From top to bottom: 78 rpm (1s) (4s), 78 rpm (2s) (2s), 78 rpm (4s) (1s)
28 x 66 in.; each image 20 x 24 in.
OPP: You've mentioned your 2009-2010 Fulbright Fellowship to Amman, Jordan. Why did you choose this site?RM: I was born in the Detroit area to an Iraqi father and American mother. This experience has shaped my interest in learning the Arabic language and traveling to the Middle East. My extended family immigrated to the United States during the First Gulf War from 1990 to 1991. They had temporarily lived in Amman after leaving Iraq. I have childhood memories of my father watching CNN’s coverage of the war and calling his family in Amman after they had just left Baghdad. I grew up hearing stories about and seeing media coverage of the Middle East. I listened to the language between members of my extended family. But, I had never visited this place. I didn't have my own perspective and memories about it. After graduate school, I decided that it would be important to visit Amman and to live there. I wanted to have an extended experience with Jordan, not just as a tourist.
OPP: Tell us about the project you completed there called Mapping Collected Memory.
RM: I became drawn to the concept of forming my own perspective and memories in the Middle East. As I began studying the Arabic language and researching my proposal for the Fulbright, I came across “Urban Crossroads,” a regular column written by Mohammad al-Asad, the founding director of the Center for the Study of the Built Environment (CSBE) in Amman. In one particular article by al-Asad, “Amman Street Maps: A New Frontier,” he details the process of navigating the city using visual aids, as opposed to formal house numbers and street addresses, which were only recently implemented in the city in 2007.Through my Fulbright project I developed Mapping Collected Memory (2009–10), a project based on navigating Amman using verbal directions and visual aids. When I arrived in the city, I sent out a call for participation through various art organizations for informally guided tours of the city, where I could learn about popular and unusual landmarks and points of interest in Amman. I would document this process through video, and later, I would return to the locations to document the landmarks, and to make portraits of my guides. So, you see, the project was conceptual in nature, it was an ephemeral experience of navigating the city, a process that could only be traced through documentation: the product of these guided tours became the photographs and videos. The conundrum of this action is that the imagery explicitly speaks to my experience of the city, not necessarily of my guide’s actions, as I am deciding what to photograph, how to compose the images, etc.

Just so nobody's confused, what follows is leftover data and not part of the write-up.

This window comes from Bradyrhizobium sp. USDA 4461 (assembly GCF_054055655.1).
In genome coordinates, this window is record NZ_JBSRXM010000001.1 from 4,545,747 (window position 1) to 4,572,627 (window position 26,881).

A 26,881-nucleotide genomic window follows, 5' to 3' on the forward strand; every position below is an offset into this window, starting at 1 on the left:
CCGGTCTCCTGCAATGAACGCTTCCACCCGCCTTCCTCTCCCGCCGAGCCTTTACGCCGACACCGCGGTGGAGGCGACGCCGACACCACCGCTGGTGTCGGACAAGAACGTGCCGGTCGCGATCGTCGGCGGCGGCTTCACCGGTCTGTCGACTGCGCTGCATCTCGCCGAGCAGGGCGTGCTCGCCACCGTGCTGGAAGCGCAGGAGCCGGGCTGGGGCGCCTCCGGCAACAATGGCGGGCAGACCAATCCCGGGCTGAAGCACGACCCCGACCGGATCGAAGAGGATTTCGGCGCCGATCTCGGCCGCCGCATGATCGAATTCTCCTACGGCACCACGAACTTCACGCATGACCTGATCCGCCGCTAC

OPP: Did the resulting project end up in line with what you proposed? What kind of unexpected things changed the project as you went along?RM: In some ways my final work lined up with what I had proposed, but in other ways it did not. Mainly, I had not considered that Amman is more of a driving city than a pedestrian city. I had conceived of the project around walking tours, and I realized that most people did not walk from their starting to ending points; they drove or took a taxi. So I had to fit vehicular transportation into the project. I shot a lot of video footage out of taxis, in addition to walking around. Also, I shot most of my work starting at 4:00 a.m. on Friday mornings, which is the start of the weekend in Jordan. The reason being that I was incredibly self-aware when I was using a large format camera and wanted to be able to take 20–30 minutes to compose an image. As a result, the light usually indicates that the images have been taken at sunrise, and the spaces are very still and unpopulated. I think this is an interesting contrast to the city, which is normally bustling and full of traffic during the day. It imbues the images with a sense of calmness that I didn’t necessarily experience on a daily basis.
OPP: You've also done some curatorial projects. Was this something you set out to do or something you were invited to do? How does curation fit into your art practice as a whole?RM: The curatorial projects that I have participated in, both in physical space and cyberspace, were invitational opportunities. I have really appreciated these experiences to curate, which leaves me with a newfound appreciation for the amount of work that goes into producing an exhibition. For example, I co-curated with Scott Patrick Wiener, Remember Then: An Exhibition on the Photography of Memory at Harvard University. This was an incredible learning experience, and a challenging one. For Remember Then, Scott and I were both abroad at this point; he was in Germany and I was in Jordan. The exhibition coordination was complicated, as we were working with 20 artists based in the U.S. and abroad, and we worked out most of the details via Skype. But I learned a lot about the process, many dos and don’ts. I have found that being an artist has its major advantages as a curator, since I think about how I would want my work to be treated or handled in many situations; I am able to put myself in the artist’s position. I have been wearing a lot of hats over the past two years – curator, artist, writer, lecturer – and all of these roles have contributed to developing a wider, more diverse and informed practice as a visual artist; one always informs the other.
To view more of Regina's work, please visit reginamamou.com.